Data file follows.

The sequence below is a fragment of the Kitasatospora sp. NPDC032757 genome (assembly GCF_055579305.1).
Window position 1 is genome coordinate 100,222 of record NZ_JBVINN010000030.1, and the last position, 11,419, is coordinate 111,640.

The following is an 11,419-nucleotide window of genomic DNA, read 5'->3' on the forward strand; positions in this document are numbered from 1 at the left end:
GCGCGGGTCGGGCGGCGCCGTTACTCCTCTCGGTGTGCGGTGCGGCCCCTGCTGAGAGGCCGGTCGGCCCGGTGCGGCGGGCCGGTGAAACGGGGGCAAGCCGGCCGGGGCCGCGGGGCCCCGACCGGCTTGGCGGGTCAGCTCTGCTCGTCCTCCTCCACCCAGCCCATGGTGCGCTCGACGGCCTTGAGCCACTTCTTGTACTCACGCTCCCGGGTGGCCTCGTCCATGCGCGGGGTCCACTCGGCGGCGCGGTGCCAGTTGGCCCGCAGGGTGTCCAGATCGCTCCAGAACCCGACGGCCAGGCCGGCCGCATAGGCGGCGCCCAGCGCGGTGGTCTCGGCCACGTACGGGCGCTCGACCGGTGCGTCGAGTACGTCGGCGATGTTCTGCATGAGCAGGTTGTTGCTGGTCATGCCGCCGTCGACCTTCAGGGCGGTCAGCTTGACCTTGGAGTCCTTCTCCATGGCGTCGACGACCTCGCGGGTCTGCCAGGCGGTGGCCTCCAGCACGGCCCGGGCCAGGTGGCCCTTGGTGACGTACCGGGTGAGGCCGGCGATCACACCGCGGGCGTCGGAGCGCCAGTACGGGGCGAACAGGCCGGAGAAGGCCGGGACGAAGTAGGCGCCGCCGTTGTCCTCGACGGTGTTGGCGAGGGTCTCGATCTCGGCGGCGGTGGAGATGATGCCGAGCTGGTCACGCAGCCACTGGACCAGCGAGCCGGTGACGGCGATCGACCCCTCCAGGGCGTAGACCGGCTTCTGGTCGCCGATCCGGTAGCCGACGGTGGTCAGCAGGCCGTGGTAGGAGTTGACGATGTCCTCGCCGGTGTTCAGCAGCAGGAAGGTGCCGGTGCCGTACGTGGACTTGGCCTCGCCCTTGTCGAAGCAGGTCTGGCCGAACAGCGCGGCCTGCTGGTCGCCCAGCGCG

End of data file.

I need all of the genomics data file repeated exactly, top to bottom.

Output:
The sequence below is a fragment of the Kitasatospora sp. NPDC032757 genome (assembly GCF_055579305.1).
Window position 1 is genome coordinate 100,222 of record NZ_JBVINN010000030.1, and the last position, 11,419, is coordinate 111,640.

The following is an 11,419-nucleotide window of genomic DNA, read 5'->3' on the forward strand; positions in this document are numbered from 1 at the left end:
GCGCGGGTCGGGCGGCGCCGTTACTCCTCTCGGTGTGCGGTGCGGCCCCTGCTGAGAGGCCGGTCGGCCCGGTGCGGCGGGCCGGTGAAACGGGGGCAAGCCGGCCGGGGCCGCGGGGCCCCGACCGGCTTGGCGGGTCAGCTCTGCTCGTCCTCCTCCACCCAGCCCATGGTGCGCTCGACGGCCTTGAGCCACTTCTTGTACTCACGCTCCCGGGTGGCCTCGTCCATGCGCGGGGTCCACTCGGCGGCGCGGTGCCAGTTGGCCCGCAGGGTGTCCAGATCGCTCCAGAACCCGACGGCCAGGCCGGCCGCATAGGCGGCGCCCAGCGCGGTGGTCTCGGCCACGTACGGGCGCTCGACCGGTGCGTCGAGTACGTCGGCGATGTTCTGCATGAGCAGGTTGTTGCTGGTCATGCCGCCGTCGACCTTCAGGGCGGTCAGCTTGACCTTGGAGTCCTTCTCCATGGCGTCGACGACCTCGCGGGTCTGCCAGGCGGTGGCCTCCAGCACGGCCCGGGCCAGGTGGCCCTTGGTGACGTACCGGGTGAGGCCGGCGATCACACCGCGGGCGTCGGAGCGCCAGTACGGGGCGAACAGGCCGGAGAAGGCCGGGACGAAGTAGGCGCCGCCGTTGTCCTCGACGGTGTTGGCGAGGGTCTCGATCTCGGCGGCGGTGGAGATGATGCCGAGCTGGTCACGCAGCCACTGGACCAGCGAGCCGGTGACGGCGATCGACCCCTCCAGGGCGTAGACCGGCTTCTGGTCGCCGATCCGGTAGCCGACGGTGGTCAGCAGGCCGTGGTAGGAGTTGACGATGTCCTCGCCGGTGTTCAGCAGCAGGAAGGTGCCGGTGCCGTACGTGGACTTGGCCTCGCCCTTGTCGAAGCAGGTCTGGCCGAACAGCGCGGCCTGCTGGTCGCCCAGCGCG